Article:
Whether you’re an avid lover of cartography, world history, or grand strategy games specializing in this
fascinating part of human history (*cough* Europa Universalis IV), this just might be the shirt for you.
The 15th century was a period of monumental change throughout much of the world. In eastern Asia, the Ming Dynasty was at the height of its power, exerting control over the entire eastern half of the continent and enjoying the stability and prosperity brought by the mandate of heaven. Meanwhile, Japanese clans battled for control of the fractured shogunate and empires rose and fell throughout the southeast. In South Asia, Hindu kingdoms and Muslim sultanates fought for control of India’s resources, people, and faith, while the once mighty Timurid empire quickly descended into ruin and chaos. Their old enemy, the Ottomans, quickly rose to fill their place and began a campaign of domination in the Middle East that would last for centuries.
The coming changes in Europe were profound and would have lasting implications. The last vestiges of the ancient Roman Empire were extinguished by the Ottoman invasion, which swept across the east all the way to the walls of Vienna. The once powerful Holy Roman Empire would cling to its power for some centuries more, but was waning as the years went by, as German and Italian lords sought to increase their power. England and France were in the twilight years of the long Hundred Years War, while Gaelic Ireland was the strongest it had been since before the first English Invasion (it didn’t last) :(]. The Christian nations of Iberia were finally ending the long Reconquista (with some unfortunate implications) and expanding their power overseas in search of new wealth. The social climate was rapidly shifting; the old feudal system was quickly dying out (the deaths of half the workforce in the preceding century may have contributed) and nation states were emerging. Armies were abandoning age old weapons in favour of gunpowder, which would go on to revolutionize combat forever (and kill a lot of people). The Renaissance was emerging as a massive change in both the artistic and social worlds, as people began to reject and question the doctrines of the Catholic church, by far the most powerful force in Europe. This paved the way for the Reformation, Enlightenment and two centuries of the bloodiest warfare in European history, topped only by the World Wars (demonstrating that life was NOT, in fact, much better in the olden days). Anxious to grow their power and spread the faith, explorers from nations were beginning to set out in search of a new way to the East (the trek from Europe to basically anywhere was not very fun), but would find something very different … Truly a fascinating era of human history.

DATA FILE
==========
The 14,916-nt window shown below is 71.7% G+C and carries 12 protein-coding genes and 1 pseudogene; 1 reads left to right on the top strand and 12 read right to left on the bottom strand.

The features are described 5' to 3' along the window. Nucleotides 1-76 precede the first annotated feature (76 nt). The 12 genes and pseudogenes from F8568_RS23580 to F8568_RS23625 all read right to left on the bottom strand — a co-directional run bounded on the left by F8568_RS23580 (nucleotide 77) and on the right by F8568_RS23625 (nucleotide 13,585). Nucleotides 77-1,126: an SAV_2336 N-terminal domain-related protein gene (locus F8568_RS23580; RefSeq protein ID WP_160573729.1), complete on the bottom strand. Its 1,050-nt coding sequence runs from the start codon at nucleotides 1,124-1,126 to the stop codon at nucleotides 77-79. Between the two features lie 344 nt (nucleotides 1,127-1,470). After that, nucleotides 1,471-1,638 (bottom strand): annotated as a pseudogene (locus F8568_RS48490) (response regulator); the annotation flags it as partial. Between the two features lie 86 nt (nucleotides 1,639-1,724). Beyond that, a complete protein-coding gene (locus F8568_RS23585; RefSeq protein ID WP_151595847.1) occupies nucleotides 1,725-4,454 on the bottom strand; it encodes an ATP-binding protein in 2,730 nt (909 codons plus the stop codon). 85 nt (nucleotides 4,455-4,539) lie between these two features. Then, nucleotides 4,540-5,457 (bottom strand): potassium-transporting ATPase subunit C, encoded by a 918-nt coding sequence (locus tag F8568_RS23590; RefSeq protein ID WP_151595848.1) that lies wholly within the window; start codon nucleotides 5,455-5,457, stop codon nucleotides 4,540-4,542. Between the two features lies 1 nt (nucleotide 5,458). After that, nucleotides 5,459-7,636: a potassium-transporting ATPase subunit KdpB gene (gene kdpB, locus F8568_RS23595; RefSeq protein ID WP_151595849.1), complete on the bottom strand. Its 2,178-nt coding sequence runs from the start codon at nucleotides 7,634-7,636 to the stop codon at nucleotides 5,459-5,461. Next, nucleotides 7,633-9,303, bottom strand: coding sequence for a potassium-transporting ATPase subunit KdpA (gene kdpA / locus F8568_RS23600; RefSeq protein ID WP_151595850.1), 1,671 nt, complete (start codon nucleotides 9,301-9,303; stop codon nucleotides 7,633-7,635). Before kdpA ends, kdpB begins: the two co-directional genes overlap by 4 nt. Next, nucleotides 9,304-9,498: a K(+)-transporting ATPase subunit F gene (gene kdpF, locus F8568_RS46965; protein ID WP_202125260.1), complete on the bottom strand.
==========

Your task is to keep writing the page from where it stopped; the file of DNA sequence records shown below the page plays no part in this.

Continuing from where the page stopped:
What better way to immortalize it than getting a 15th century map of Eurasia stamped on a shirt? This image, the Fra
Mauro map, dates back to about 1450 and is widely “considered the greatest memorial of medieval cartography”. This map of the world (give or take a few continents) by Venetian cartographer Fra Mauro was hand-drawn on parchment and set in wood. It is a truly stunning piece of work. While some of his estimations for the exact shape and location of anything outside Europe (or inside Europe, for that matter) were rather questionable, it still is an incredible relic of medieval mapping. While Mauro didn’t exactly have satellite mapping, his cartographical work is probably more detailed than anyone else’s at that point. No other European map had ever depicted Japan, and Africa was almost shockingly accurate, as was the Mediterranean, especially around Italy (I wonder why…). The unusual orientation was due to the fact that contemporary compasses (at least for his people) were south pointing, while most Arab maps also placed south at the top (in contrast, Europeans generally made their maps facing east, and occupationally north). He still took flak for it, but what else is new. (It’s also worth noting that Mauro knew the earth was more or less a sphere, as was common knowledge then, and apparently not so much today).
Overall, whether you love cartography, world history, and/or grand strategy games specializing in this intriguing part of human history (Europa Universalis IV, for example), this would be a great tee shirt for you.
Iain Donnelly is a student with a keen interest in both arts and sciences (especially palaeontology and evolutionary biology). He has long been an ardent admirer of trilobites.
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